Monday, February 20, 2017

A Timely New Book: Human Rights and Personal Self-Defense


Hot off the presses is an interesting new book by Dr. Jan Arno Hessebruegge, Human Rights and Personal Self-Defense in International Law (Oxford 2017).  If you're in the Philadelphia area, note that Dr. Hessebruegge will be speaking about his new publication at Temple Law School at 12 noon on Tuesday, Feb. 21.  More information is available here.

According to the publisher's website:

"While an abundance of literature covers the right of states to defend themselves against external aggression, this is the first book dedicated to the right to personal self-defense in international law. Drawing on his extensive experience as a human rights practitioner and scholar, Dr. Hessbruegge sets out in careful detail the strict requirements that human rights impose on defensive force by law enforcement authorities, especially police killings in self-defense. The book also discusses the exceptional application of the right to personal self-defense in military-led operations, notably to contain violent civilians who do not directly participate in hostilities."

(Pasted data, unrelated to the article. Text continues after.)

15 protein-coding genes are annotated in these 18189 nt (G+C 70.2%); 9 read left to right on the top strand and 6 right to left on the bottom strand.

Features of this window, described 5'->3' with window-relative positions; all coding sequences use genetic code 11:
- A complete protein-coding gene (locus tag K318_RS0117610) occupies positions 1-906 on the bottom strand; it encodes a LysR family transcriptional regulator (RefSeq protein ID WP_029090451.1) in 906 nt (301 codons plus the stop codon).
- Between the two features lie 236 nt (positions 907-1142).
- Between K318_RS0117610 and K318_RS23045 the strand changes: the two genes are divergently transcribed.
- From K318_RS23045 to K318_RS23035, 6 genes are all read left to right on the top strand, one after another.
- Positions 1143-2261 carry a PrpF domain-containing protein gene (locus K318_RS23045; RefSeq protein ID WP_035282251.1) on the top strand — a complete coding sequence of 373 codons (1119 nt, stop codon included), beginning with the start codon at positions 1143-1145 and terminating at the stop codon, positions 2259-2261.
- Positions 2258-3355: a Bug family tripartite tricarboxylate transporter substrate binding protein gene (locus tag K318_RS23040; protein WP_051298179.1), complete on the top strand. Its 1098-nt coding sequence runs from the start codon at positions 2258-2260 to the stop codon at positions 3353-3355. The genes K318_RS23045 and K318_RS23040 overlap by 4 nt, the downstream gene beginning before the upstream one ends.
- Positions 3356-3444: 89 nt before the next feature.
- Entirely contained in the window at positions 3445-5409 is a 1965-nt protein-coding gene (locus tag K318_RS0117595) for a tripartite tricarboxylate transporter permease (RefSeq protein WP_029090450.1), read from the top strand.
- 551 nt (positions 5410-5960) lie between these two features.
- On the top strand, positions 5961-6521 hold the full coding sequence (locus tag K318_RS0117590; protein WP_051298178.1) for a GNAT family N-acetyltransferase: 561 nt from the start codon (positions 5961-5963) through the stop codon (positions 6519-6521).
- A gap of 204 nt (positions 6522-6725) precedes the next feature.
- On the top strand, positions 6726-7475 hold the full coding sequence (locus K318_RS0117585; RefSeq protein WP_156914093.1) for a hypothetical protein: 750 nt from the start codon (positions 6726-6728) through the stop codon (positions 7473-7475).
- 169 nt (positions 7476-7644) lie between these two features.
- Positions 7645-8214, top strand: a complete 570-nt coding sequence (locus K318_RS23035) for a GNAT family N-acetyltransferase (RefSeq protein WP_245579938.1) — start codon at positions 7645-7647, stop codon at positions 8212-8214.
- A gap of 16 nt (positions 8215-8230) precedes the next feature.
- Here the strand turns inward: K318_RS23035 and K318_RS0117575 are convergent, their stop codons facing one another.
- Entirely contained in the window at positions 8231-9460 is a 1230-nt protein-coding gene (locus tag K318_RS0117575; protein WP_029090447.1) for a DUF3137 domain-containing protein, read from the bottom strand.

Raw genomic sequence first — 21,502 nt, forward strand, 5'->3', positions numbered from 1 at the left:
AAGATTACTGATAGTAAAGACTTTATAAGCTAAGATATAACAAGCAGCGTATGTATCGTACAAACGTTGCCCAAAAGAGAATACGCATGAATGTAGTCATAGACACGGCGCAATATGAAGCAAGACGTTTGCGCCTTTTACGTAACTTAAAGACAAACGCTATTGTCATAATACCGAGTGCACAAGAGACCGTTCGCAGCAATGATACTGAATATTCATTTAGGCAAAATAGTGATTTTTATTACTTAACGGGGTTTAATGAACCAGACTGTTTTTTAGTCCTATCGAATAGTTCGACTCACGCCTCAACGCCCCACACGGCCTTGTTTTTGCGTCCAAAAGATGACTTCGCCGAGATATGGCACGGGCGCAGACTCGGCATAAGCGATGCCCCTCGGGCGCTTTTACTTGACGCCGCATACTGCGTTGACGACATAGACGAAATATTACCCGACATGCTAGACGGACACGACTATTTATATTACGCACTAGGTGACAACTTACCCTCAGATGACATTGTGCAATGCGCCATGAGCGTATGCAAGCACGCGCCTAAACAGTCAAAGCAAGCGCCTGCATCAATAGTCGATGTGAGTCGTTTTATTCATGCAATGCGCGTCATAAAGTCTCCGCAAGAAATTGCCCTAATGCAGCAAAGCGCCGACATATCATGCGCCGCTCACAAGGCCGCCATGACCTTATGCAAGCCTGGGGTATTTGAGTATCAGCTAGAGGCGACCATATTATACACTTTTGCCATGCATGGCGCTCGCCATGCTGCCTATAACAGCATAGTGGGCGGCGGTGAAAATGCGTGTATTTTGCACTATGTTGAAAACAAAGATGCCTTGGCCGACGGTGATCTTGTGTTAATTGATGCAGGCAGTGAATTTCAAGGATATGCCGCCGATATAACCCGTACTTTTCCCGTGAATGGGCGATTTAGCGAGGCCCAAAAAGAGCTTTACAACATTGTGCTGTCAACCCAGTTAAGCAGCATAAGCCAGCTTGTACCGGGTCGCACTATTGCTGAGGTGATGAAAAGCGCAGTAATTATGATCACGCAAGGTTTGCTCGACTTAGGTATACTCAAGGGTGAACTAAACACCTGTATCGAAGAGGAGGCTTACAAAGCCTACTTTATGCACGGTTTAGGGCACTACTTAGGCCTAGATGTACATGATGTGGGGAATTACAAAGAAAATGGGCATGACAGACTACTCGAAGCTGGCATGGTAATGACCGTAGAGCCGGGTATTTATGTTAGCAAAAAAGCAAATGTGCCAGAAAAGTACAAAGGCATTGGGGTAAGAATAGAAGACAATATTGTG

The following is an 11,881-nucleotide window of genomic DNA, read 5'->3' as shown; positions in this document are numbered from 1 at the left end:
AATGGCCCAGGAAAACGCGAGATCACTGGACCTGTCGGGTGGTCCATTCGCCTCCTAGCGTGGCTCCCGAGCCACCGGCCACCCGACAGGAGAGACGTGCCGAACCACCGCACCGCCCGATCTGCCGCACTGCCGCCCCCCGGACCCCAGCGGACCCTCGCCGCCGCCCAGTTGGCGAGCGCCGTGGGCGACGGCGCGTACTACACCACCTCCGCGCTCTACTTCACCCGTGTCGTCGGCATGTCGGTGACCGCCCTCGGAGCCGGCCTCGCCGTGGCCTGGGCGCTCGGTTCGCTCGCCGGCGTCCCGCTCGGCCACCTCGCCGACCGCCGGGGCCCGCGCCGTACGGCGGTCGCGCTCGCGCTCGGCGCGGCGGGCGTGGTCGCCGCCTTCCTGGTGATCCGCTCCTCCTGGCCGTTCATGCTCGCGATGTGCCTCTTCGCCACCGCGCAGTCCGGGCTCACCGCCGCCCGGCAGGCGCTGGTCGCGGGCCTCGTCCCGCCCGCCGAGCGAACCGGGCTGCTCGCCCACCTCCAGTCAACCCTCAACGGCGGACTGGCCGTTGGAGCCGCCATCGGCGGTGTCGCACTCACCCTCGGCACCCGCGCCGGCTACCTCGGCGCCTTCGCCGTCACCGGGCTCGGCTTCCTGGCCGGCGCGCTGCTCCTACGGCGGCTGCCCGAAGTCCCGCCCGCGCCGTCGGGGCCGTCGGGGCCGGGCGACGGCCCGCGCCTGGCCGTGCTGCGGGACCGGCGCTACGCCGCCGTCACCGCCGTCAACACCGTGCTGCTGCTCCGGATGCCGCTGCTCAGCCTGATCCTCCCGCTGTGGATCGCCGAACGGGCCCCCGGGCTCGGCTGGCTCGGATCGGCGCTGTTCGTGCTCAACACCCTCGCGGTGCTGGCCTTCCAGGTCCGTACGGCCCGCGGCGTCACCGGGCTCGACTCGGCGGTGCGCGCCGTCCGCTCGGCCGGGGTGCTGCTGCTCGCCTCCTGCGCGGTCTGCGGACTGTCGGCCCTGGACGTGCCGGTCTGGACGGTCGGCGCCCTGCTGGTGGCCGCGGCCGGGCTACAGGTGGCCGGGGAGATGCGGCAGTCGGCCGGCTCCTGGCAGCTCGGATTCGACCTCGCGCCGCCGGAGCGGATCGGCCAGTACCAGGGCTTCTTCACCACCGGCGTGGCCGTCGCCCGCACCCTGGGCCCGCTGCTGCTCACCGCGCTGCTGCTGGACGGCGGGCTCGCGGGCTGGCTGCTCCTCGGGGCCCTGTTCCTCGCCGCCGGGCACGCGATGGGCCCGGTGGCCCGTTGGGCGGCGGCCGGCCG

Dr. Hessebruegge's work explores a number of examples of direct relevance to the US, including:  
  • the Michael Brown case as one instance where compliance with human rights standards on the use of self-defense is doubtful (because the officer in question shot to kill, instead of trying to incapacitate);

        - "stand your ground" laws in Florida and other jurisdictions;

        - so-called "Make my day" or castle doctrine laws in Colorado, Texas and other jurisdictions that presume the legality of lethal self-defense in cases of unlawful entry into homes or even business premises or motor vehicles; 

        - questions concerning the burden of proof. In particular, Ohio still places the full burden of proof for self-defense on the defendant, which is irreconcilable with the presumption of innocence; and

            - human rights and the pro-gun lobby.

A human rights practitioner and blogger, Dr. Hessebruegge currently works for the New York Office of the UN High Commissioner for Human Rights.

Books and articles, Martha F. Davis | Permalink


"shoot to kill rather than incapacitate....." But apparently a standard police training theory is that if circumstances are sufficiently grave to warrant use of deadly force, then one "shoots to kill." One gathers that it's essentially impossible, despite training, to use a handgun with any real accuracy.

Posted by: skunk | Jul 29, 2017 4:59:38 PM

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